Some say the Holy Spirit dwells in the Christian the same way Christ does—i.e., by faith (Ephesians 3:17). But in order for me to be required to believe that this is true, it would need to be proven that the Holy Spirit dwells in the Christian in the same manner as does Christ. In other words, just saying He does, does not make it so. Second, if it could be scripturally demonstrated that the Holy Spirit dwells in the Christian “by faith,” then one would still need to prove that faith is the manner (or mode) by which He dwells in the Christian, and not the condition that must be met before the Holy Spirit indwells him. Based upon my understanding of Acts 2:38 and Acts 5:32, I believe that obedient faith is the condition which must be met before the Holy Spirit can be received as a gift.
What Does The Indwelling Spirit Do?
In addressing the question posed in the above subtitle, R.L. Whiteside, in Doctrinal Discourses, wrote:
What does the indwelling Spirit do? What if I am unable to answer that question? And what if no one else can give a definite answer, would our inability to answer the question nullify what God has said? If we cannot explain a thing, shall we say there is no such thing?
Whiteside’s point is valid, especially in this materialistic age, which says, “If I can’t see, hear, smell, taste, or touch it, then it just ain’t so.” But, and this ought not to surprise the careful Bible student, the Bible plainly tells us the indwelling Spirit does do something for us—viz., He helps our weaknesses (Romans 8:26; Ephesians 3:16). Even though we do not always know what we ought to pray for, the Bible tells us that the Spirit Himself makes intercession for us. Although it is true that some, like the esteemed Alexander Campbell did, teach that the “spirit” under consideration here was the human spirit, most have not so understood this passage. Furthermore, common sense tells us this passage must be speaking of the Holy Spirit and what He does for Christians (viz., the ones who are clearly the “we” and “us” of this passage). But someone says, “This is a controversial passage and doctrine ought not to be established on a controversial passage.” This is nonsense, and this is true even when such comes from the lips and pens of esteemed brethren. In truth, there are hardly any passages in God’s Word that are not considered to be controversial by someone. Furthermore, this passage is considered controversial not so much because it is difficult to understand or interpret, but because of the preconceived idea some among us have that the Holy Spirit works only (i.e., solely) in and through the Word today.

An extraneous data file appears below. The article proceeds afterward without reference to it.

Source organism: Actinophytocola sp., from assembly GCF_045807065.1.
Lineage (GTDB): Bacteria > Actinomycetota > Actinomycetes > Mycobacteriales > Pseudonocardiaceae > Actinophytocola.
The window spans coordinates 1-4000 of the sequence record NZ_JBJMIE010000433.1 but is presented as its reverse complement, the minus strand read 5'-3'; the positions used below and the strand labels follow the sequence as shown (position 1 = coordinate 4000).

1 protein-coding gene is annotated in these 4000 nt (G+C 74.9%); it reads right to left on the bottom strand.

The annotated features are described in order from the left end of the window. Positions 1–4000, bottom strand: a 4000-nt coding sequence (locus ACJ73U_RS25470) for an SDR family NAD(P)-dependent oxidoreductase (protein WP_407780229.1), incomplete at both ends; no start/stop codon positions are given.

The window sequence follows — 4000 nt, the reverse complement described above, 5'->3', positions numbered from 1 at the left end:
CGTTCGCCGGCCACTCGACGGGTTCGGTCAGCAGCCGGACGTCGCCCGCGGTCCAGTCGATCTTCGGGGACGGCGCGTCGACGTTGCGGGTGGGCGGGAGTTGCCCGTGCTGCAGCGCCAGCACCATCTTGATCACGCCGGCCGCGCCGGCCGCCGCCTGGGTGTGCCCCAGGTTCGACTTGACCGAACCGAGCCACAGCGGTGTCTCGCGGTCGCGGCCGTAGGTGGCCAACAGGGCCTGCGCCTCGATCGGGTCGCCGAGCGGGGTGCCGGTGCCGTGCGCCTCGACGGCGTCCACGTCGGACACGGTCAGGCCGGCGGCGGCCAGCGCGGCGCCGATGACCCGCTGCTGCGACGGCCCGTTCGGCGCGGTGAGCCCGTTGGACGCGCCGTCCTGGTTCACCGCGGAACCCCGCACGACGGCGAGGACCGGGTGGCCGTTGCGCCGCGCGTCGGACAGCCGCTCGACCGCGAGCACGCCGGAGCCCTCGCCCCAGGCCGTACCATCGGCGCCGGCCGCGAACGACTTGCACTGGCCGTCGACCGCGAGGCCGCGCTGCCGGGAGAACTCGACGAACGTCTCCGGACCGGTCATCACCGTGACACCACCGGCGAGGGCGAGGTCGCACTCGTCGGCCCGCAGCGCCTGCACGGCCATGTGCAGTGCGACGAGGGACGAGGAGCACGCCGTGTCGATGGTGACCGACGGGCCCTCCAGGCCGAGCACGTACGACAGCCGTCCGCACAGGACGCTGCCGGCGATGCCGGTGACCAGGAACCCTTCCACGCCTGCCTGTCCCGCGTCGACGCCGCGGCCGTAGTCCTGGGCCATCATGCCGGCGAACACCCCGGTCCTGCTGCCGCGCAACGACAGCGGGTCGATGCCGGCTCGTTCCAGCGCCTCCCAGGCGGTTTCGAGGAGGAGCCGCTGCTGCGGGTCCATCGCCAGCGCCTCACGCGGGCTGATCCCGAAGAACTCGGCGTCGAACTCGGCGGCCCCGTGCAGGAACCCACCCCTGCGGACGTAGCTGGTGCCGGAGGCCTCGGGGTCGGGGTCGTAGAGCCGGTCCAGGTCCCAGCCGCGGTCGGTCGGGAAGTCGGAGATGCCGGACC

All Things Work Together For Good
The apostle Paul relates the common predicament we all experience (Romans 7:13-25) in that battle that takes place between the old sinful self (the carnal mind or flesh, as Paul calls it,) and the new spiritual mind we have in Christ Jesus, which Paul identifies as being “in the Spirit” (Romans 8:9). And as paradoxical as it may sound, Paul says we are in the Spirit only when the “Spirit of God” or “Spirit of Christ” (viz., the Holy Spirit) dwells in us. This indwelling, according to Paul, functions as a “first fruits” (Romans 8:23)—an “earnest” and “seal,” if you will (Ephesians 1:13,14)—of the heavenly inheritance that will one day be ours (Romans 8:24).
In this battle between “the flesh” and “the spirit“ (cf. Galatians 5:17), we are more than conquerors (Romans 8:37) because “all things work together for good to those who love God, to those who are called according to His purpose” (Romans 8:28). The immediate context here is the work the indwelling Spirit does for us—work, incidentally, that we are unable to do for ourselves. No wonder Paul said, “we are more than conquerors through Him who loved us.” He would surely agree with the apostle John, who wrote: “He who is in us is greater than he who is in the world” (I John 4:4).
With these thoughts of God’s wonderful assurance in mind, I pray the grace of the Lord Jesus Christ, and the love of God, the Father, and the communion of the Holy Spirit be with you all. Amen (cf. II Corinthians 13:14).